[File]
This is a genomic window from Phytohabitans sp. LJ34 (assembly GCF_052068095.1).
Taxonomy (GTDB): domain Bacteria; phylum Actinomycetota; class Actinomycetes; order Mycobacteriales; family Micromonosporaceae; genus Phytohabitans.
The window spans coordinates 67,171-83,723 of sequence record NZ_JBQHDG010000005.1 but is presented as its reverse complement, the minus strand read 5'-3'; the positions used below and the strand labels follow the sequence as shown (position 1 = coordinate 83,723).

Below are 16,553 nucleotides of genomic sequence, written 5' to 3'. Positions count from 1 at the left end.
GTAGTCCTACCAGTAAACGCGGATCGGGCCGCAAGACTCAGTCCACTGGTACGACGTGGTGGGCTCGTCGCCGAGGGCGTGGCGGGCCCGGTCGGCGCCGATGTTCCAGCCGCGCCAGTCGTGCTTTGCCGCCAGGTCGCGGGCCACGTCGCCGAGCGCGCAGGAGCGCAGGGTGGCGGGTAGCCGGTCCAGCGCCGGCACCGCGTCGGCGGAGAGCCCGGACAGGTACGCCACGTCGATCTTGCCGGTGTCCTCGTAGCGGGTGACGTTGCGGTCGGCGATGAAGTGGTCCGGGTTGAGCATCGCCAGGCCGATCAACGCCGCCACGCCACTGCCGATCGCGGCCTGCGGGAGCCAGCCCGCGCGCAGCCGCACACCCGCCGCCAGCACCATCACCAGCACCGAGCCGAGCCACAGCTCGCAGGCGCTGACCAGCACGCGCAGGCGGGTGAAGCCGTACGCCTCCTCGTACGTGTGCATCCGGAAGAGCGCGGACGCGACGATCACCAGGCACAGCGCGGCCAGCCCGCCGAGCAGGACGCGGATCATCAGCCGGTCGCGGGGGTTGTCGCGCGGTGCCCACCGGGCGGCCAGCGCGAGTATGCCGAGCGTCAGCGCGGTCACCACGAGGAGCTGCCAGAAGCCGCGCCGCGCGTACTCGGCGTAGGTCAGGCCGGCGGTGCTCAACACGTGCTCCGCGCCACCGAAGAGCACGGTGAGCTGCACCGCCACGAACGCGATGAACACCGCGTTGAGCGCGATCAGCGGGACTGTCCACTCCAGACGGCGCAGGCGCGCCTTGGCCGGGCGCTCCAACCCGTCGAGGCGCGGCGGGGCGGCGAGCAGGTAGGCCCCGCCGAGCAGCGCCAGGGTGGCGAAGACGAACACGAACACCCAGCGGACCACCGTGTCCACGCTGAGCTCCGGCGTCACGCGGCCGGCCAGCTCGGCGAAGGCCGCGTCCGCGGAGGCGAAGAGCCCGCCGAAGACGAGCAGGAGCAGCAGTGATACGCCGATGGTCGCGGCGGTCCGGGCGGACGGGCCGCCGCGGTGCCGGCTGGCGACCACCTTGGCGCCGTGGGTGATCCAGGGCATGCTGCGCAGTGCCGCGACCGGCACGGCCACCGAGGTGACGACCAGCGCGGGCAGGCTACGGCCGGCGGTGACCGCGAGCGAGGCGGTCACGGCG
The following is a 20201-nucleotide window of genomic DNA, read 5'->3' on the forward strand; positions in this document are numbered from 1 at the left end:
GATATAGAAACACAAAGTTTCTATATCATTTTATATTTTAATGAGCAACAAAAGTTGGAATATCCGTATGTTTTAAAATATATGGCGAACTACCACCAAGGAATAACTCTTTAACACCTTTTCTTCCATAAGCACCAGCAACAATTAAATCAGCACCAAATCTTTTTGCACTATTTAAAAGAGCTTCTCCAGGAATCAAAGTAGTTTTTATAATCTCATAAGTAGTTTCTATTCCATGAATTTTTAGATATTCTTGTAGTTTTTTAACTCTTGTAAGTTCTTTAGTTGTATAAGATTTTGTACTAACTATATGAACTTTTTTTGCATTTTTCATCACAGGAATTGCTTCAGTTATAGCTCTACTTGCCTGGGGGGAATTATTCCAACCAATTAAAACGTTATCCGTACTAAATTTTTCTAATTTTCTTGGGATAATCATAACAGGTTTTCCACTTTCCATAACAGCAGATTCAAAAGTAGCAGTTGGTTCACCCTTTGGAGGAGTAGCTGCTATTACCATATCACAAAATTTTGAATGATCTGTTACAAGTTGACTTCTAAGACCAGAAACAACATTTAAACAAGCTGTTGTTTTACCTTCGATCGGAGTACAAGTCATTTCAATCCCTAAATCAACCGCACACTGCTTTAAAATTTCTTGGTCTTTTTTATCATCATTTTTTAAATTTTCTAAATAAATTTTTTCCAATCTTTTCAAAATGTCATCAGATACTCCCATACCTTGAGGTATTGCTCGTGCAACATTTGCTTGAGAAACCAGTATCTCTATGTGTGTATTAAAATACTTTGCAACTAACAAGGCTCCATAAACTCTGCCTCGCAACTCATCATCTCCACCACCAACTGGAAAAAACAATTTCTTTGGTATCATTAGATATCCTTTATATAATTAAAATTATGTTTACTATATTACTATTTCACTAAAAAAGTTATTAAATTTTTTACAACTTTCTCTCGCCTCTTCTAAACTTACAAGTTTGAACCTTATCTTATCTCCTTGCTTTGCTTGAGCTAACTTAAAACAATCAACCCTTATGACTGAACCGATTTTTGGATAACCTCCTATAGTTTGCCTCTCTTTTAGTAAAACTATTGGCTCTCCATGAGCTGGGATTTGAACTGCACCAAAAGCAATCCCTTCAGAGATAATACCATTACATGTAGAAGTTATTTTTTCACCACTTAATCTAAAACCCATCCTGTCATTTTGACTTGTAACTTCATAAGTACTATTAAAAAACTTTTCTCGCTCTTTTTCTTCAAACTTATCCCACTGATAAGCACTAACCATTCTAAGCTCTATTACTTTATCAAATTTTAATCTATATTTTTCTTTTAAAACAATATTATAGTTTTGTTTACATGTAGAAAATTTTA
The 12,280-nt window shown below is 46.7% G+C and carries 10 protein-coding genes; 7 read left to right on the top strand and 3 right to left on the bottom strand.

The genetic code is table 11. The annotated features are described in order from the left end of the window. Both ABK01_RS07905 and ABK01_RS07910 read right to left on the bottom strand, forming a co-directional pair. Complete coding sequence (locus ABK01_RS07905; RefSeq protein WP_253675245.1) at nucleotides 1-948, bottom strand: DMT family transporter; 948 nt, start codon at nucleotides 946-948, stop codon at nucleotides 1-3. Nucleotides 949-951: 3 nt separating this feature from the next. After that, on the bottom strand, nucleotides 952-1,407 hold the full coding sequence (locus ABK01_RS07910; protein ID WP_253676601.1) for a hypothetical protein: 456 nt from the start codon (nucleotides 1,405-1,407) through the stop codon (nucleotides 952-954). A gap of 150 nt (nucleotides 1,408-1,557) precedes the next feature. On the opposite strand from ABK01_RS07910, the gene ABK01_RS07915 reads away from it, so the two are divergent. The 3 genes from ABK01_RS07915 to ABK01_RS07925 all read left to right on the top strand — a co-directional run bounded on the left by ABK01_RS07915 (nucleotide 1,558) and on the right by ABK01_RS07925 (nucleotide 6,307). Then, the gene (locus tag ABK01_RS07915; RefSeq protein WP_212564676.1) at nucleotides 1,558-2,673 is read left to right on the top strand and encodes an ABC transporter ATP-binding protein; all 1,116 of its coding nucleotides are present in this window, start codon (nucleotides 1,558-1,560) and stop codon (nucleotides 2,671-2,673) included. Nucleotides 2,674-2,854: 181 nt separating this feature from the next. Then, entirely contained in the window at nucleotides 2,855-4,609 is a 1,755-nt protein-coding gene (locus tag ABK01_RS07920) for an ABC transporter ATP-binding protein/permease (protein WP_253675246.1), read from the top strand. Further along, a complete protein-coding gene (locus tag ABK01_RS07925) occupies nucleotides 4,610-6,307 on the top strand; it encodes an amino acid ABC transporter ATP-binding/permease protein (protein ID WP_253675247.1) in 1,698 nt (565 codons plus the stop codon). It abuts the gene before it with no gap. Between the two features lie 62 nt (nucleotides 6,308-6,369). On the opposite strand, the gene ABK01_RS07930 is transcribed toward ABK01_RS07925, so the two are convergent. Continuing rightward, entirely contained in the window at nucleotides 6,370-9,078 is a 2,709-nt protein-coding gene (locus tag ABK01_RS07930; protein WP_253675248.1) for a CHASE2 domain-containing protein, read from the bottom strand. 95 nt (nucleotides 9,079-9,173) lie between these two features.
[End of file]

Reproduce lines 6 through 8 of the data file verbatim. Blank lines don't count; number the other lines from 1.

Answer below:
The following is a 20201-nucleotide window of genomic DNA, read 5'->3' on the forward strand; positions in this document are numbered from 1 at the left end:
GATATAGAAACACAAAGTTTCTATATCATTTTATATTTTAATGAGCAACAAAAGTTGGAATATCCGTATGTTTTAAAATATATGGCGAACTACCACCAAGGAATAACTCTTTAACACCTTTTCTTCCATAAGCACCAGCAACAATTAAATCAGCACCAAATCTTTTTGCACTATTTAAAAGAGCTTCTCCAGGAATCAAAGTAGTTTTTATAATCTCATAAGTAGTTTCTATTCCATGAATTTTTAGATATTCTTGTAGTTTTTTAACTCTTGTAAGTTCTTTAGTTGTATAAGATTTTGTACTAACTATATGAACTTTTTTTGCATTTTTCATCACAGGAATTGCTTCAGTTATAGCTCTACTTGCCTGGGGGGAATTATTCCAACCAATTAAAACGTTATCCGTACTAAATTTTTCTAATTTTCTTGGGATAATCATAACAGGTTTTCCACTTTCCATAACAGCAGATTCAAAAGTAGCAGTTGGTTCACCCTTTGGAGGAGTAGCTGCTATTACCATATCACAAAATTTTGAATGATCTGTTACAAGTTGACTTCTAAGACCAGAAACAACATTTAAACAAGCTGTTGTTTTACCTTCGATCGGAGTACAAGTCATTTCAATCCCTAAATCAACCGCACACTGCTTTAAAATTTCTTGGTCTTTTTTATCATCATTTTTTAAATTTTCTAAATAAATTTTTTCCAATCTTTTCAAAATGTCATCAGATACTCCCATACCTTGAGGTATTGCTCGTGCAACATTTGCTTGAGAAACCAGTATCTCTATGTGTGTATTAAAATACTTTGCAACTAACAAGGCTCCATAAACTCTGCCTCGCAACTCATCATCTCCACCACCAACTGGAAAAAACAATTTCTTTGGTATCATTAGATATCCTTTATATAATTAAAATTATGTTTACTATATTACTATTTCACTAAAAAAGTTATTAAATTTTTTACAACTTTCTCTCGCCTCTTCTAAACTTACAAGTTTGAACCTTATCTTATCTCCTTGCTTTGCTTGAGCTAACTTAAAACAATCAACCCTTATGACTGAACCGATTTTTGGATAACCTCCTATAGTTTGCCTCTCTTTTAGTAAAACTATTGGCTCTCCATGAGCTGGGATTTGAACTGCACCAAAAGCAATCCCTTCAGAGATAATACCATTACATGTAGAAGTTATTTTTTCACCACTTAATCTAAAACCCATCCTGTCATTTTGACTTGTAACTTCATAAGTACTATTAAAAAACTTTTCTCGCTCTTTTTCTTCAAACTTATCCCACTGATAAGCACTAACCATTCTAAGCTCTATTACTTTATCAAATTTTAATCTATATTTTTCTTTTAAAACAATATTATAGTTTTGTTTACATGTAGAAAATTTTA
The 12,280-nt window shown below is 46.7% G+C and carries 10 protein-coding genes; 7 read left to right on the top strand and 3 right to left on the bottom strand.